May 15, 1996 in Nation/World

Doctors For Elderly Running Low Lawmaker Urges Incentives For Teaching, Study Of Geriatrics

Associated Press
 

When baby boomers began arriving 50 years ago, pediatricians were in short supply. Today, as this generation grays, the number of doctors trained to treat older people is “woefully inadequate,” said a study released Tuesday.

Playing on a Beatles lyric for its title, the Alliance for Aging Research study “Will You Still Treat Me When I’m 65?” outlines a dismal picture for the nation’s largest population group.

Medical schools lack teachers of geriatrics, and too few medical students are choosing the courses that are available, says the report by the Washington-based advocacy group.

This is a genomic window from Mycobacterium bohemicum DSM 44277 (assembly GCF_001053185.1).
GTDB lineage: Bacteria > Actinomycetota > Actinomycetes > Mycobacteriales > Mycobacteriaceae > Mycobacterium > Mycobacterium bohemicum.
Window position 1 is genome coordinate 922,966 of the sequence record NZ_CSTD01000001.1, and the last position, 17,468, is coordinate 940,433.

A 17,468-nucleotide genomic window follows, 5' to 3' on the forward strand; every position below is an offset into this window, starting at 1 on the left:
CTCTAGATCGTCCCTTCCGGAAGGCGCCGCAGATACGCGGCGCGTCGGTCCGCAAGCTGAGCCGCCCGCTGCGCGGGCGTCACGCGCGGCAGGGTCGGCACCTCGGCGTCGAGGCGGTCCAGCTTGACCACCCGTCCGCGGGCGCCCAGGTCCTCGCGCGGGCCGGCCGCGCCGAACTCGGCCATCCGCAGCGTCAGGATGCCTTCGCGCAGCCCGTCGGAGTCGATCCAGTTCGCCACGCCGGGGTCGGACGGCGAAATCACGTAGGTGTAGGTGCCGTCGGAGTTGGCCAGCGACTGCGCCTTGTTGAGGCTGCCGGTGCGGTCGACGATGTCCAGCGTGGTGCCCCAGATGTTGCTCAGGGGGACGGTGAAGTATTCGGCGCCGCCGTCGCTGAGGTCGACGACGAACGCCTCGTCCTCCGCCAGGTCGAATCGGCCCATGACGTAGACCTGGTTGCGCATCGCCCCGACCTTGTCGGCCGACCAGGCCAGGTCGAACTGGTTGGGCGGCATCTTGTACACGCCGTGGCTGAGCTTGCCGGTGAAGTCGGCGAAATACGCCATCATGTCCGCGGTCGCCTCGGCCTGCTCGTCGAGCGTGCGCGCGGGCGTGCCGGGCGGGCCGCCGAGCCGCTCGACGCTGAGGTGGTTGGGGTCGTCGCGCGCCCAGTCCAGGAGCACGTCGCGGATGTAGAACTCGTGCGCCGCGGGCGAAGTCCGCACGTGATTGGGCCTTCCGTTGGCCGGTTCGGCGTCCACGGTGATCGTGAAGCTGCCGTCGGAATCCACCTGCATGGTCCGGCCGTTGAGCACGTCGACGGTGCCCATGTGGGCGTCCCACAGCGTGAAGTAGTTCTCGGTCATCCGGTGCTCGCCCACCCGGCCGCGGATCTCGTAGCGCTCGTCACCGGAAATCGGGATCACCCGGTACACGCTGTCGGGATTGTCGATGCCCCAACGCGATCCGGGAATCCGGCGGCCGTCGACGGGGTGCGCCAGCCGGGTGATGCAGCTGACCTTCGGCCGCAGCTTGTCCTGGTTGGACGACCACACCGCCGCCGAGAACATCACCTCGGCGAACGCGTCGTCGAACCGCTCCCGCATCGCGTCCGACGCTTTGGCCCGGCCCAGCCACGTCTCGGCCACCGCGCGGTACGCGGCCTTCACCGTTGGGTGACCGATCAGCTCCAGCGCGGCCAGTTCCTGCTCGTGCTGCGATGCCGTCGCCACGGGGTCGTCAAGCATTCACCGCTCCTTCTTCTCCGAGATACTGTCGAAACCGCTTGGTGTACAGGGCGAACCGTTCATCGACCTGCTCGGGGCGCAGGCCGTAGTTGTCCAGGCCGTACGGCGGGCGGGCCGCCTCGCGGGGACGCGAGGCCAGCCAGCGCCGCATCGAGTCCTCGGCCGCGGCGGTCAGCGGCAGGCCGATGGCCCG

At least 20,000 physicians with geriatric training are needed to provide appropriate care for the current population of more than 30 million older Americans, says the study.

By 2030, more than 36,000 physicians with geriatric training will be needed for more than 65 million older Americans, it says.

“We need to start giving incentives to medical students and schools to become interested in geriatrics,” said Sen. Harry Reid, D-Nev., a member of the Senate Special Committee on Aging, at a news conference on the study. “We must have an accelerated program. We don’t have the luxury of waiting 10 or 11 years.”

The alliance issued a report four years ago warning of the shortage. It led to certification of 2,700 more doctors as geriatricians for a total now of 6,784 nationwide. But the alliance notes the total U.S. physician population is 684,414 and says the emphasis on geriatrics is beginning to diminish.

“The total number of geriatricians seeing patients and teaching in medical schools remains woefully inadequate for the needs of a rapidly aging American population,” says the new study.

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